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EPA plays a role in protecting the community from noise pollution.
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City of Port Phillip’s Officer for the Protection of the Local Environment (OPLE) is helping council resolve reports involving commercial noise in the local area.
A recent case involved a resident reporting unreasonable noise emanating from a large extractor fan next to their apartment. The fan was part of an air circulation system in an underground car park servicing the commercial building next door.
"The reporter was living in a new residential apartment block that had been built within two metres of an existing commercial building, and their balcony and windows were within ten metres of the noise source,” the OPLE said.
The OPLE deployed a noise logger on the reporter’s balcony for seven days and engaged an EPA noise specialist to analyse the data.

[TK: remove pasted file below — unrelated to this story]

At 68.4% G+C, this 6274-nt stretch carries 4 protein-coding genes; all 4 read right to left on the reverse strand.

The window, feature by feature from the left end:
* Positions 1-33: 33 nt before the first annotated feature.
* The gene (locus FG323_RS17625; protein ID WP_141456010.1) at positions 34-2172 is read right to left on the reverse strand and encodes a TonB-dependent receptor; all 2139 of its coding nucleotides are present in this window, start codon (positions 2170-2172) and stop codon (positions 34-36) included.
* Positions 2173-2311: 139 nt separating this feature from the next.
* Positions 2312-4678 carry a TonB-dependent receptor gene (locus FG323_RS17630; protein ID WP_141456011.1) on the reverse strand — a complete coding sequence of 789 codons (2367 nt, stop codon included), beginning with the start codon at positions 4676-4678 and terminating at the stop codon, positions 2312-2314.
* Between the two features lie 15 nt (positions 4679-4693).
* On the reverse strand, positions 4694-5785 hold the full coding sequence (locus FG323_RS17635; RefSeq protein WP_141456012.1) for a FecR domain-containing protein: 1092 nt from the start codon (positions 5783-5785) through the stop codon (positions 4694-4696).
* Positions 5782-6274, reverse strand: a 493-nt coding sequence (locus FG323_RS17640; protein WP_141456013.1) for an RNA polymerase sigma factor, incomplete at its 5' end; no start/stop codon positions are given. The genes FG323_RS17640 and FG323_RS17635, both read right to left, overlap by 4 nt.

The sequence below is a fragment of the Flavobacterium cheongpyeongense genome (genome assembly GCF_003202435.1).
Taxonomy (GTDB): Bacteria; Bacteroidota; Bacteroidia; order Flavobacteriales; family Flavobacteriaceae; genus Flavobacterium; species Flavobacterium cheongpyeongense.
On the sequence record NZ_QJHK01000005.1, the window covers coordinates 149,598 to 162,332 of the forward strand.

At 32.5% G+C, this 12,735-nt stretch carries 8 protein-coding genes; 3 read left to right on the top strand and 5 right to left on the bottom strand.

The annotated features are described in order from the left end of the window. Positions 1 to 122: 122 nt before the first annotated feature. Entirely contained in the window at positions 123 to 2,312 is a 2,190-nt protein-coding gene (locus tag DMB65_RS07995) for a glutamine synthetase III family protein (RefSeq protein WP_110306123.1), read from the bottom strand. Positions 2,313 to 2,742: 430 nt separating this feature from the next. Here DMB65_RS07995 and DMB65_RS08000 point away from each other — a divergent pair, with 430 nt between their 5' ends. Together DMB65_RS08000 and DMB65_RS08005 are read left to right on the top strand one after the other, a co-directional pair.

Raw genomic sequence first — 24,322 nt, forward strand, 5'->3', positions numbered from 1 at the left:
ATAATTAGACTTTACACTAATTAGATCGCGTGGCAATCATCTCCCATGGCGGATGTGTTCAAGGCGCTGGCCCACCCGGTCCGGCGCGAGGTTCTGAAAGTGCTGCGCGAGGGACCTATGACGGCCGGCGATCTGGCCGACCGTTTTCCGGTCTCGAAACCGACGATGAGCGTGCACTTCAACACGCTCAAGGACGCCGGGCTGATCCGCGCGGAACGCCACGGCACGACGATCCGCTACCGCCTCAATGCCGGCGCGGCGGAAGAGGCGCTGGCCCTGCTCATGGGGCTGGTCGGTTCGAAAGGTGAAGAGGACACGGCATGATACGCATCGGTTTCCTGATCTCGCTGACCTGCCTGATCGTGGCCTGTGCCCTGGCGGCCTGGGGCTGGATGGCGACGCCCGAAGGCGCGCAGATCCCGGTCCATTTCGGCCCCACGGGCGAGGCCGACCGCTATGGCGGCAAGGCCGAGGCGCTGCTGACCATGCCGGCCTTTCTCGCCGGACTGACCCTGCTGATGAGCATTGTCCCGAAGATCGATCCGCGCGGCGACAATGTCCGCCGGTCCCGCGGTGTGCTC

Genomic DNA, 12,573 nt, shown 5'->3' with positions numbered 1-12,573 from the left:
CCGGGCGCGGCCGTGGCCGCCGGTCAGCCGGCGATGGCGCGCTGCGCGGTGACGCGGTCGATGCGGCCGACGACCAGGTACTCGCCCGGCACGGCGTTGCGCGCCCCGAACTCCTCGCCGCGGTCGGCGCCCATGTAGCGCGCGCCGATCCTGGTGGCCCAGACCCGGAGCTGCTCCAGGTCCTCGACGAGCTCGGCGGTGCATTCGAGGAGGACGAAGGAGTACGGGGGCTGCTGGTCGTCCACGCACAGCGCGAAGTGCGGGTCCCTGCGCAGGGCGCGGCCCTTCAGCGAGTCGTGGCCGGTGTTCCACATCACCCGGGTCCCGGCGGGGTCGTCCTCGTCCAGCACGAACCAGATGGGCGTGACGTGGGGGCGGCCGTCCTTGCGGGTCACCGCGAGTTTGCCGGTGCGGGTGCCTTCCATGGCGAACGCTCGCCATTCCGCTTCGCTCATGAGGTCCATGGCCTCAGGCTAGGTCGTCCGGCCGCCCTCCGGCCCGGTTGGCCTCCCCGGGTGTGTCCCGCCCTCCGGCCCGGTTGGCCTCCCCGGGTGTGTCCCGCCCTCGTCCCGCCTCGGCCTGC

“The limit for State Environment Protection Policy (Control of Noise from Commerce, Industry and Trade) N-1 (SEPP N-1) during the day is 59 decibels, and the fan was breaching this by 9 decibels.”
The OPLE issued the commercial building’s occupier with a Pollution Abatement Notice (notice) requiring that they modify the air circulation system or install controls within 60 days to ensure compliance with SEPP N-1. The notice also required the occupier to outline their noise abatement measures and provide evidence of noise testing at the premises to demonstrate compliance.
“It’s important that all businesses have adequate controls in place to limit the impact of noise on those around them. This includes checking all machinery and equipment on a regular basis.”
The OPLE revoked the notice after determining that the duty holder had complied with all aspects of the notice.
Further information about limiting commercial and industrial noise can be found here.
Page last updated on 13 May 2019